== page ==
Second, I let go of having to have everything done my way.  I don't like the fact that my husband can't deal with visiting his mother, who lives 1/2 a mile away in assisted living.  But she's his mom, not mine.  I help take care of her as I can, and have stop worrying about their relationship or feeling guilty that her family isn't with her more.  I wouldn't have liked it if he were telling me how to deal with my parents, so I don't feel I can dictate his behavior there.

Don't pack his clothes for him for a trip!  He's not a child!  If he forgets his underwear, figure he'll get to the store while you go to the pool and read a book (or maybe have dirty underwear)!  Don't take on buying presents for his family.  You're setting him up to fail.  What incentive does he have to take responsibility?  If he forgets a present for his family, it won't be the end of the world.  If they have a question about it, he can work it out with them.

You are only making yourself miserable!  Unless you are a saint, you have to resent doing all of this stuff...but you need to understand that you aren't doing it because he is asking you to do it, you are doing it because you feel it ought to be done.  But that means that YOU are responsible for your misery, not HIM.  You also communicate to him that he isn't adequate when you pick up all this stuff for him.  Do you really want to communicate both resentment at having to do this stuff and that he is inadequate?  Yes, he responds with anger about you approaching these issues because you are stepping all over his autonomy here - you are trying to force your priorities on him.  Better to let up, then when things have relaxed a bit between you, use his honesty and talk with him about the trouble YOU are having not trying to force your ideas and priorities on him.  Ask for his input, be honest about why you got drawn into this bad pattern, try to figure out how you got into this bad habit (expectations of what a "marriage" looks like, perhaps?)

Also, you think his loyalty is elsewhere, but I bet that if you asked him, he would tell you he loves you deeply.  You are personalizing his inability to anticipate (an ADD symptom) as he doesn't care about you.  And personalizing that he will spend time with family or at work as an indication that he likes them better.  But as you are doing all of this other stuff - working, and the long, long list of things you resent having to do - are you even AVAILABLE to spend fun, quality time with him???

Please don't think I'm jumping on you here, but you will benefit greatly from an immediate shift in priorities!  Forget about the stuff that "has" to be done, and start putting having fun with your guy first and foremost!  Don't buy one more card, schedule one more visit, pack one more bag - stop being his mother!  Start being his girlfriend again!  A good, easy to implement first step is agreeing to spend 10 minutes of each day (before you get up or before you go to bed) just cuddling together and telling each other your positive feelings and stories.  If you do this, I think you'll find quite quickly that you start to feel as if you are getting much more emotional support out of this relationship than you were.

Perhaps you are being too independent here.  Best of luck,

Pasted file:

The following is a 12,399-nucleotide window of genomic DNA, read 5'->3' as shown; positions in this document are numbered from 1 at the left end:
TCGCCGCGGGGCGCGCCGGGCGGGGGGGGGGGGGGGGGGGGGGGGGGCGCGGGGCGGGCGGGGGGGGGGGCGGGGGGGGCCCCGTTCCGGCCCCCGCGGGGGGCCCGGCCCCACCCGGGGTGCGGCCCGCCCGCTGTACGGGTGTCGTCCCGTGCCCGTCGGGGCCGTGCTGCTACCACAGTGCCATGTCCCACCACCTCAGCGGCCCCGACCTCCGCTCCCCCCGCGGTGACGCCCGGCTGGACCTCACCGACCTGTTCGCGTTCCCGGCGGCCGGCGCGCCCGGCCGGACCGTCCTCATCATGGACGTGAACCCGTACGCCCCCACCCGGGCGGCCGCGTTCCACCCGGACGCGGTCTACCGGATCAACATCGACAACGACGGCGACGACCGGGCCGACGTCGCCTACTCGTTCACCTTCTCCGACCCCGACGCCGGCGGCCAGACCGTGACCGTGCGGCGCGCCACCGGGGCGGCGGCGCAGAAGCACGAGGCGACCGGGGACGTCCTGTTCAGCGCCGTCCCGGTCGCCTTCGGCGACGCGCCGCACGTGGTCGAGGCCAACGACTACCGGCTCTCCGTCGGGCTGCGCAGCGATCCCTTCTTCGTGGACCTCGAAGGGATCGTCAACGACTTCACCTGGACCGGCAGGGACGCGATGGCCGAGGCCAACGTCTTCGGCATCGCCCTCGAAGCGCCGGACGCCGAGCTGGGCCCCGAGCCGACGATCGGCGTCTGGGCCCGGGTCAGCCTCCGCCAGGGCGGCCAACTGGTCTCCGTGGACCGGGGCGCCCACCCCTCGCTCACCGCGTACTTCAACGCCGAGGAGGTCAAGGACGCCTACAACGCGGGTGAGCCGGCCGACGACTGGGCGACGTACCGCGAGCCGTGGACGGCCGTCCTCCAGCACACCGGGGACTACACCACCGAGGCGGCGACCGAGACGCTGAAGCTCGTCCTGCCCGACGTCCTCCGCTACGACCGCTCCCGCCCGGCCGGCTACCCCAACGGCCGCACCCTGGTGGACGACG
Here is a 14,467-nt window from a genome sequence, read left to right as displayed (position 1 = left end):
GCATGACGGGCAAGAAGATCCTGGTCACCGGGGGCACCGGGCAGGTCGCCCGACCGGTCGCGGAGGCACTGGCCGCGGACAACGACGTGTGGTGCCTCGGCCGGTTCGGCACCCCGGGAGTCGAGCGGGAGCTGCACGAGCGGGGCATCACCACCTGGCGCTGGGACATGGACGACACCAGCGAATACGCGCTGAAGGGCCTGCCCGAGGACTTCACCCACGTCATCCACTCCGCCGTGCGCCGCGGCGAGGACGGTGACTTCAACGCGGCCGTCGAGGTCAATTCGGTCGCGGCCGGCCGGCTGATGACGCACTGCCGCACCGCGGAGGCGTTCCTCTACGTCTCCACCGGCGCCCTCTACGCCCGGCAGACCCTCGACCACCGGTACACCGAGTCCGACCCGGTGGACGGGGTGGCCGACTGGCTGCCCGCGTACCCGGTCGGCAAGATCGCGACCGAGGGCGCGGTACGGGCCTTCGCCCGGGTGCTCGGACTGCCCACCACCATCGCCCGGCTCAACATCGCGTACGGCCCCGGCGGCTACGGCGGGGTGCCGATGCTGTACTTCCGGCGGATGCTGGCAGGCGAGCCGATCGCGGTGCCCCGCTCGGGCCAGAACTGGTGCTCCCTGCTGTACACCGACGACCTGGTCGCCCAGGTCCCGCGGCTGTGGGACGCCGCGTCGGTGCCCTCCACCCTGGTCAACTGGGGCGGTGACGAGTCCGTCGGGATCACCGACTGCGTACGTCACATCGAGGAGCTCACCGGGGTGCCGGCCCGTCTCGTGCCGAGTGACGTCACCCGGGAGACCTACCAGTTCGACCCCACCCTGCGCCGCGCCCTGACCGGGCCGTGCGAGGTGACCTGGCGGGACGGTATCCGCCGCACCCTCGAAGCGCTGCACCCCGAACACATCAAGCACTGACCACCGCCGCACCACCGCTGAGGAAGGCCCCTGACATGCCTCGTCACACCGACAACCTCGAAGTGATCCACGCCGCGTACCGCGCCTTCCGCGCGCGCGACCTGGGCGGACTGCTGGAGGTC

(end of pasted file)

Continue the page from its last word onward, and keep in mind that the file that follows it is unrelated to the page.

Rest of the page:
Melissa

thanks

Your comments helped me. I will try the 10min approach-we used to do this 10 years ago and it was helpful. I have a similar situation, but I do realize I am more on edge when I personally have taken on extra duties. PTO stuff, charities, and volunteer work coupled with the day to day (kids, pets, bills, finances, investments..) responsibilities is too much. I do this to myself I know and I enjoy it j--ust not when it hits to overload. The balancing is usually where I do well and when I don't is when I'm more frustrated with husband and children-even though they haven't changed. Wearing the husband and wife hat like she does and I do is common with ADD spouses. My husband is an excellent provider and great father too and I try to focus on his good qualities most of the time. I take time for myself too, I sometimes block off a 1/2 day for me and finally after years...I feel good about it. Best to you, Cindi

Cause and Effect

I'm a 30 year old woman with ADHD and I have found that after fights/arguments no matter how big they are...30 minutes later I'm fine, not even mad anymore and ready to be "back to normal"--even if I'm not the person who initiated the argument...My non-ADD partner, however, is not--she STAYS upset, hurt, depressed, and withdraws sometimes for DAYS. These are MINOR arguments to me, and if I'm in the wrong, I appologize and take responsibility for my actions (usually an impulsive remark I've made or thoughtless action). I'm medicated but it doesn't curb all my symptoms 100%....She says the stress from arguing causes physical ailments, and she will get to get depressed and she can't snap out of it (she is on meds for depression). I don't understand why such a tiny argument (some so tiny I call them "discussions" and don't even realize we are "arguing") can wreak such major havock on her for such a long period of time....I mean couples argue, right? I thought that was a normal part of a relationship...our arguments aren't abusive or anything. One thing we HAVE started doing is that she has started telling me when I do or say things (without thinking) that push her buttons and so I stop immediately (before, I would kinda keep on and on because I didn't realise I was "instigating") . It has helped curb my conflict-seeking behaviors (which is another wonderful symptom I suffer from)...Now all arguments are incidental and not me trying to get a "rise" out of her as she would call it but she is STILL when we even disagree on something she still suffers from all the above mentioned symptoms for DAYS...I really don't understand if this is MY problem (because of my ADD makes me get over things quicker for some reason) or HERS. Does anyone (Especially the non-ADDers out there) have any feedback or suggestions??